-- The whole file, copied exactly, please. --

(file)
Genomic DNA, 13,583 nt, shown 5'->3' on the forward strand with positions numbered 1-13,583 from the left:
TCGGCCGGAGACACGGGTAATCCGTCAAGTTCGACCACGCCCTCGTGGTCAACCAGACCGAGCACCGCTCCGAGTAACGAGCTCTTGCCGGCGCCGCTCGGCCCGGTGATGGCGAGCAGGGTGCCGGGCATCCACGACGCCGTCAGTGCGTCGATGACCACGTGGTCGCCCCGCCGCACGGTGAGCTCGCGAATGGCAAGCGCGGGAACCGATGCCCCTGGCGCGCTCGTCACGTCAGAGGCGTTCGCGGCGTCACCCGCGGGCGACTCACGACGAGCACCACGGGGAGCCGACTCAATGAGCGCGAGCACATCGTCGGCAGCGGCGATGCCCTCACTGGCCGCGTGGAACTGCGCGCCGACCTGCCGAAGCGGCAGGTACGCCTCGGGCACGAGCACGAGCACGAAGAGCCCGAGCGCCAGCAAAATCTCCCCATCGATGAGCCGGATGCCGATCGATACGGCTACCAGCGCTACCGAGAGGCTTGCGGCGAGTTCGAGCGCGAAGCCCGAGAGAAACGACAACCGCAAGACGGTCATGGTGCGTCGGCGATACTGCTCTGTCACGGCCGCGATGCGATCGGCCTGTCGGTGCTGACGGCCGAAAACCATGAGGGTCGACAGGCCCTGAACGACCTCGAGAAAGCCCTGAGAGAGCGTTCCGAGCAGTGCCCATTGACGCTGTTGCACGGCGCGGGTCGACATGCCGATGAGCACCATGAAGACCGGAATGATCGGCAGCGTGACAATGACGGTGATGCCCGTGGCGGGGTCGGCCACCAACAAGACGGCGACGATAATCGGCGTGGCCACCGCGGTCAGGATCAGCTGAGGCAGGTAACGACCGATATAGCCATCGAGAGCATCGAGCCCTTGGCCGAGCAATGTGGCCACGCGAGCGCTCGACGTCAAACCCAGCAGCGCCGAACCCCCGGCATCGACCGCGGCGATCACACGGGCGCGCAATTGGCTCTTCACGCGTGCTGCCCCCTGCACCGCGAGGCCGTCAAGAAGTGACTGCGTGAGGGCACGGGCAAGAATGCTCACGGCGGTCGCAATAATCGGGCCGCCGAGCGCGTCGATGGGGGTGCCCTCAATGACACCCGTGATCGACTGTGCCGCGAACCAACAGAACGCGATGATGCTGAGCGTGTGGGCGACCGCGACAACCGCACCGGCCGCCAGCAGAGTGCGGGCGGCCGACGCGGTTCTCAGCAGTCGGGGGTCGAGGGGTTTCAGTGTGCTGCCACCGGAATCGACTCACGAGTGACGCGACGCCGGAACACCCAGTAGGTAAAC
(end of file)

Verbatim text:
Genomic DNA, 13,583 nt, shown 5'->3' on the forward strand with positions numbered 1-13,583 from the left:
TCGGCCGGAGACACGGGTAATCCGTCAAGTTCGACCACGCCCTCGTGGTCAACCAGACCGAGCACCGCTCCGAGTAACGAGCTCTTGCCGGCGCCGCTCGGCCCGGTGATGGCGAGCAGGGTGCCGGGCATCCACGACGCCGTCAGTGCGTCGATGACCACGTGGTCGCCCCGCCGCACGGTGAGCTCGCGAATGGCAAGCGCGGGAACCGATGCCCCTGGCGCGCTCGTCACGTCAGAGGCGTTCGCGGCGTCACCCGCGGGCGACTCACGACGAGCACCACGGGGAGCCGACTCAATGAGCGCGAGCACATCGTCGGCAGCGGCGATGCCCTCACTGGCCGCGTGGAACTGCGCGCCGACCTGCCGAAGCGGCAGGTACGCCTCGGGCACGAGCACGAGCACGAAGAGCCCGAGCGCCAGCAAAATCTCCCCATCGATGAGCCGGATGCCGATCGATACGGCTACCAGCGCTACCGAGAGGCTTGCGGCGAGTTCGAGCGCGAAGCCCGAGAGAAACGACAACCGCAAGACGGTCATGGTGCGTCGGCGATACTGCTCTGTCACGGCCGCGATGCGATCGGCCTGTCGGTGCTGACGGCCGAAAACCATGAGGGTCGACAGGCCCTGAACGACCTCGAGAAAGCCCTGAGAGAGCGTTCCGAGCAGTGCCCATTGACGCTGTTGCACGGCGCGGGTCGACATGCCGATGAGCACCATGAAGACCGGAATGATCGGCAGCGTGACAATGACGGTGATGCCCGTGGCGGGGTCGGCCACCAACAAGACGGCGACGATAATCGGCGTGGCCACCGCGGTCAGGATCAGCTGAGGCAGGTAACGACCGATATAGCCATCGAGAGCATCGAGCCCTTGGCCGAGCAATGTGGCCACGCGAGCGCTCGACGTCAAACCCAGCAGCGCCGAACCCCCGGCATCGACCGCGGCGATCACACGGGCGCGCAATTGGCTCTTCACGCGTGCTGCCCCCTGCACCGCGAGGCCGTCAAGAAGTGACTGCGTGAGGGCACGGGCAAGAATGCTCACGGCGGTCGCAATAATCGGGCCGCCGAGCGCGTCGATGGGGGTGCCCTCAATGACACCCGTGATCGACTGTGCCGCGAACCAACAGAACGCGATGATGCTGAGCGTGTGGGCGACCGCGACAACCGCACCGGCCGCCAGCAGAGTGCGGGCGGCCGACGCGGTTCTCAGCAGTCGGGGGTCGAGGGGTTTCAGTGTGCTGCCACCGGAATCGACTCACGAGTGACGCGACGCCGGAACACCCAGTAGGTAAAC